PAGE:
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When the G8 came to town, Huntsville found a way to kick start its vision for a job-creating research hub at the heart of cottage country. But now that the summit dollars have stopped flowing, the hard part begins.

The Waterloo Summit Centre for the Environment officially opened in January, built using $9.8-million in federal funds, but has yet to see much activity. And town officials are not disclosing what progress they have made in discussions with two or three other universities they hope to lure to the area.

The Muskoka region got 10 times the G8 "legacy" that Kananaskis or Quebec City received for their summits - spending for which the Harper Conservatives were roundly criticized in drafts of a report by Auditor-General Sheila Fraser leaked on Monday.

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The University of Waterloo's Faculty of Environment, now the building's main tenant, expects to begin short classes there in the coming months, and to eventually move 3,000 faculty members and students through it each year for research and training. But the new facility will create just one new job, meaning Huntsville must be content with indirect economic benefits for now.

Three years ago, Muskoka's early entreaties to the university to set up shop in the region stalled when Waterloo officials said they could not afford it. Since the federal government built the site, however, the school is enjoying its use for $1 per year, plus an investment of about $500,000 to furnish the building and outfit an ecology lab.

"We would never have been able to afford a building like that," said Mark Seasons, interim dean of Waterloo's Faculty of Environment. "This, for us, is a real pleasure to have it."

Huntsville spent $4-million outfitting the land around the Summit Centre with the necessary infrastructure to build three more buildings of the same size in creating a Forbes Hill Research Campus. But the town has yet to convince other schools to invest in a presence there.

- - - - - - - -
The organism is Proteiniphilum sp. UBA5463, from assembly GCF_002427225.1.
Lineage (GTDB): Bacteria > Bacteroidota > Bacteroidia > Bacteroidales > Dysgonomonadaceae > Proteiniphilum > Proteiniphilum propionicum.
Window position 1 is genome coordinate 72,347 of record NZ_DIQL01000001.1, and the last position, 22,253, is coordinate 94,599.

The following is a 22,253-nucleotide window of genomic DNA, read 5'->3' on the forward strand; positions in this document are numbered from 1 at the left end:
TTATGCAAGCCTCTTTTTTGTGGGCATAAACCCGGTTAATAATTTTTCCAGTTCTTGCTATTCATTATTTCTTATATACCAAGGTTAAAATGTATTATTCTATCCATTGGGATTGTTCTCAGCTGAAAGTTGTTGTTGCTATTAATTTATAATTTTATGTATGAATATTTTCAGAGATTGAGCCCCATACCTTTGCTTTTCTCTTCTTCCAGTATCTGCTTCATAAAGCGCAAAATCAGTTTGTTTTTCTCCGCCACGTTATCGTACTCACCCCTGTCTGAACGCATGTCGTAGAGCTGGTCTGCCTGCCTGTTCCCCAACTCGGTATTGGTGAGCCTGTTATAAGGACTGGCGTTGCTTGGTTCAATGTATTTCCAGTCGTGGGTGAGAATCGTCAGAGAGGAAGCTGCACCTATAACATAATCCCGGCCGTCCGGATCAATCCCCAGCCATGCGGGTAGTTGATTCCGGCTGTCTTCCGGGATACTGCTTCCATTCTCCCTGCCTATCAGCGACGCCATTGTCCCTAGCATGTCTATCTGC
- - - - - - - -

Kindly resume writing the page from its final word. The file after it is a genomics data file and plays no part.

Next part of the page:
In the meantime the town, which owns and operates the Summit Centre, has begun renting space the facility to community groups, not-for-profit organizations and government agencies to offset maintenance costs, said Kelly Pender, Huntsville's chief administrative officer.

The Muskoka region got 10 times the G8 "legacy" that Kananaskis or Quebec City received for their summits - spending for which the Harper Conservatives were roundly criticized in drafts of a report by Auditor-General Sheila Fraser leaked on Monday.



Competing leaked drafts of an Auditor-General's report into G8 spending lobbed a grenade into the federal election campaign Monday. An initial draft slammed the Conservative government for the way it lavished $50-million in G8 legacy infrastructure on Tony Clement's Parry Sound-Muskoka riding in the lead-up to the summit in June of last year.

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The report criticizes the government for a lack of transparency in approving the cash.

"We are concerned by the lack of documentation around the process of selecting projects for funding," a draft of the report read. The report suggested the manner in which the funding was doled out was potentially illegal, though a later draft removed references to the possibility of legally dubious decisions.

With a report from Anna Mehler Paperny

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